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Conflicting sources of our
ambivalent attitudes about nature.

AncientLucretius | Plato | African traditions observed | early modern ideas


deforestation in the Himalayan Hill Country, of northern India and southern Nepal.


"We are the absolute masters of what the earth produces".

In short, "by our hands we endeavor, by our various operations on this world, to make, as it were, another nature." (p.32)

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John Evelyn
(Fumifugium; 1661) 1620-1706 (45)

"London restoration 1660s-1680s her inhabitants breath nothing but an impure and thick mist, accompanied by a fuliginous and filthy vapor Corrupting the lungs and disordering the entire habit of their bodies.

{Order of Heaven} (46) It is this horrid smoke which obscures our churches ­ which fouls our clothes and corrupts the waters, so as the very Rain, "which, with its black and tenacious quality, spots and contaminates whatever is exposed to it".

Planting and preserving woods and copses (common forested areas), and Trades are manifest nuisances Brewers, dyers, Soap and Salt boilers, Lime burners Is this a model for Environmental Protest?

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Sir James Frazier
on the Golden Bough and the significance of forested lands. (28)

Africa The Bobo peoples of French Sudan They practiced a worship of trees Tree symbolizes both features in their minds at the same time. At once the Tree Earth Forest The Earth The Forest produce a good crop in which the spirit of the forest is believed to reside Earth and Forest the 2 great divinities of productivity (29) How many spirits require propitiation today in our confusion of Land to resources and materials to be conspicuously consumed.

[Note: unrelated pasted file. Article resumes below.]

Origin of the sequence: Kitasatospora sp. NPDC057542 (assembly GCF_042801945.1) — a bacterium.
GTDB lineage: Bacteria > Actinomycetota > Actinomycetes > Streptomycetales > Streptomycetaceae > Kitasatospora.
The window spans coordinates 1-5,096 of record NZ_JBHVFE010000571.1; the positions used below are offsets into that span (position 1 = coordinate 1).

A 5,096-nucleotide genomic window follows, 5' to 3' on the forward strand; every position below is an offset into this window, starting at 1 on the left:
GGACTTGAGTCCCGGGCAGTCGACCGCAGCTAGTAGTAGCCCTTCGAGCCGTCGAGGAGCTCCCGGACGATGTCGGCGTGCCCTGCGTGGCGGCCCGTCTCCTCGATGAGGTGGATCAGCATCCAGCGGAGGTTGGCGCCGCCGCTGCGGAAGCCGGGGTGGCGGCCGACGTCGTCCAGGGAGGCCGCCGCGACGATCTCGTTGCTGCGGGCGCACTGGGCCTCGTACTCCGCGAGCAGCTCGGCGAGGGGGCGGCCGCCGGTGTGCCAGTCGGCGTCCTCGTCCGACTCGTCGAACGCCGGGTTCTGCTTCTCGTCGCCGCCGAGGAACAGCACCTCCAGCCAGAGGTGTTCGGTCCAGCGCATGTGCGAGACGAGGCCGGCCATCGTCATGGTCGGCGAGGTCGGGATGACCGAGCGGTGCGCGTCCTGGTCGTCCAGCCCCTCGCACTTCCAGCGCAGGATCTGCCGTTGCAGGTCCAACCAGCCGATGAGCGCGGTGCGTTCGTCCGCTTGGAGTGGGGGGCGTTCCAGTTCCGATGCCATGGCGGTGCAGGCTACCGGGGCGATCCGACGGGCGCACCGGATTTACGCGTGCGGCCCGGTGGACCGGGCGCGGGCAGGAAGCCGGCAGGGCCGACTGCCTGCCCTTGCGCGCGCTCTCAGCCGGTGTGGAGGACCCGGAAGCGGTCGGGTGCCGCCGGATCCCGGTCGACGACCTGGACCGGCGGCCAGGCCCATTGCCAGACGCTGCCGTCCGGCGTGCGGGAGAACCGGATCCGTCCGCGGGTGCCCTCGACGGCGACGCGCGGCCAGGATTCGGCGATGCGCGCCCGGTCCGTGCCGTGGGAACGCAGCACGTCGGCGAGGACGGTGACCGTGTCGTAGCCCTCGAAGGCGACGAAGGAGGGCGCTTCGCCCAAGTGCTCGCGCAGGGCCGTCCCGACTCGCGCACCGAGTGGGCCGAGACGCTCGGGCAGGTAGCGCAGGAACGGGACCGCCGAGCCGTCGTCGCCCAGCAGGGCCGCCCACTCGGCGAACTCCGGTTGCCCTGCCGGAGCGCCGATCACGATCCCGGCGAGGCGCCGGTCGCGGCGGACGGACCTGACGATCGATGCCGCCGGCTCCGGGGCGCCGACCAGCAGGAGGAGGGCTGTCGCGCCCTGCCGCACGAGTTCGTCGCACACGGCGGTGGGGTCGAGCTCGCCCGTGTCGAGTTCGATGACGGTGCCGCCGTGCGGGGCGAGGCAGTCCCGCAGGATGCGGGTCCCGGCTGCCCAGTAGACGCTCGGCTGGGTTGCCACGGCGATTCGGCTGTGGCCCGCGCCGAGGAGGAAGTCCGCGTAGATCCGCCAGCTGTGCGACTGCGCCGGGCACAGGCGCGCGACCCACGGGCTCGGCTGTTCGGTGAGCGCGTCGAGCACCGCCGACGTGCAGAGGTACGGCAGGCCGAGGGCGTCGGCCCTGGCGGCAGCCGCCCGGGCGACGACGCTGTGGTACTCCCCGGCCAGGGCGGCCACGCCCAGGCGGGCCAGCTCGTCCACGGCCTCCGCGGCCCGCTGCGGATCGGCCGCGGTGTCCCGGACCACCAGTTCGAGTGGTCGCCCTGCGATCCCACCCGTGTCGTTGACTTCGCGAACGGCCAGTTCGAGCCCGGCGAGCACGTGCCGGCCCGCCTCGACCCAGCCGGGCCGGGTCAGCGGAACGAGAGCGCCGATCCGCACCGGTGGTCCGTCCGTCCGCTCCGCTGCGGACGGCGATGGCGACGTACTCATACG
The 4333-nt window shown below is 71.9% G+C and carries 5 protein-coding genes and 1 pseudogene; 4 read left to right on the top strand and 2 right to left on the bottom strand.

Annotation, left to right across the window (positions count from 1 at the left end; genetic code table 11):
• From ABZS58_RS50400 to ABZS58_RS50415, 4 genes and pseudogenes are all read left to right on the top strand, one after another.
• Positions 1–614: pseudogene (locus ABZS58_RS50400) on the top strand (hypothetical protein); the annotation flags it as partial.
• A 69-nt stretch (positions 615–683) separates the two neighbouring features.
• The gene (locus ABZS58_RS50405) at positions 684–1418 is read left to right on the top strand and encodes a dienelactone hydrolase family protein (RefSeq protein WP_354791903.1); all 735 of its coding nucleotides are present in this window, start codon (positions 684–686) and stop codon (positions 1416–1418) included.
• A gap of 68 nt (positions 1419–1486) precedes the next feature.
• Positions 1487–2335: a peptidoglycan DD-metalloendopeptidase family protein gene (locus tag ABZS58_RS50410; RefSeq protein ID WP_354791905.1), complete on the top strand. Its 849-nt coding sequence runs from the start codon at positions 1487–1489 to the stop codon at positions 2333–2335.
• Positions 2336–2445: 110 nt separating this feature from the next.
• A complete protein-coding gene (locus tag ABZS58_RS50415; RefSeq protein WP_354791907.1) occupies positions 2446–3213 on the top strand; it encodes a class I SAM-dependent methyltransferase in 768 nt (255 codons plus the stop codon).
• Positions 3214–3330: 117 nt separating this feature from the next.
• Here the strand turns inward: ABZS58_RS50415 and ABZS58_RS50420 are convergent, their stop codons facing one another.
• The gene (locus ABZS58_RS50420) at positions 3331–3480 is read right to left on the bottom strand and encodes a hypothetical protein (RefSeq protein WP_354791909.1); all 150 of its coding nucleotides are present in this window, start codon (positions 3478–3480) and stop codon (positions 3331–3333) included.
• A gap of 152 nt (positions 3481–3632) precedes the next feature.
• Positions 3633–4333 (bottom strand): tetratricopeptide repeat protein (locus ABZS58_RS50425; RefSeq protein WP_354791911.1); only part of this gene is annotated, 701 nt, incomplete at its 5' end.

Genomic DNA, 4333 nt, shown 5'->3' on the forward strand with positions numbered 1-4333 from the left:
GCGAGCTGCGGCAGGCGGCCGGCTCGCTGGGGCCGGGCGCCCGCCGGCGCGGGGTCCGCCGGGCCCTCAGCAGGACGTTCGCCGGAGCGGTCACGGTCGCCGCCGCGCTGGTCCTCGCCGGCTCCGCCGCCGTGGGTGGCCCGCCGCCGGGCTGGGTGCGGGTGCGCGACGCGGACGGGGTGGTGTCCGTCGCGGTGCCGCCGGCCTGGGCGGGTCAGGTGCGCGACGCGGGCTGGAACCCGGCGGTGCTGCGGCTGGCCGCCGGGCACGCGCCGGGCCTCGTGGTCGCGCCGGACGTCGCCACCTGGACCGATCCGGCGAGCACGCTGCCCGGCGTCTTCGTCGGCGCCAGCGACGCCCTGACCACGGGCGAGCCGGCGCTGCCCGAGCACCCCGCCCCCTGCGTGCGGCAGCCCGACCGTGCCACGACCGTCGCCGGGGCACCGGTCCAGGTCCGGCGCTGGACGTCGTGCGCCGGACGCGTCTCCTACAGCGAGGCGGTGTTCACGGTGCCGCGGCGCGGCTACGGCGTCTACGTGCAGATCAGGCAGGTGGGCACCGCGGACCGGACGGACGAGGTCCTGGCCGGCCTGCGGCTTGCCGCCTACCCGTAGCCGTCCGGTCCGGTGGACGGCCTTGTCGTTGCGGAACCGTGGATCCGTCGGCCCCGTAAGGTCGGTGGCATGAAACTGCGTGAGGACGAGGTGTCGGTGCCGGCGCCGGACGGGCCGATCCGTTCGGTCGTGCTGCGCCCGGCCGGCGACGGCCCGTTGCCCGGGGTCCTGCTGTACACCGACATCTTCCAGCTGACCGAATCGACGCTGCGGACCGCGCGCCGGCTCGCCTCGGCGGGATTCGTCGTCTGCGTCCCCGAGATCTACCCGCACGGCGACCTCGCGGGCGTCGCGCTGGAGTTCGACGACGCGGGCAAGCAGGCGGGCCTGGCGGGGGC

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Lucretius (37)

The power of life is broken and the earth exhausted scarce produces tiny creatures "but the same with generated them which feeds the now form herself."

"all things gradually decay, and go to the tomb outworn by the ancient lapse of years."

Origin of decline, decay, demise of civilization. Lucretius said all things begin from seeds,

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Plato (36)

"but the earth has fallen away all round and sunk of sight ... there are remaining only the bones of the wasted body, the richer and softer parts of the soil having fallen away a mere skeleton of the land being left."

True husbandmen Were lovers of home And of a noble nature Plato's writings are the origin of the idea that humans create a "second nature" within the physical world as part of the cosmos and of a past Golden Age.

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Derek Wall, Green History: a reader in environmental literature, philosophy and politics 1994.

Nature | Greek etymological orgins | words we use | Worldviews | Critical view | Ecology as a diagram | Model of nature | Ecology defined | Methods 


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This page was Last revised on 11-20-2003.

- By Joseph Siry -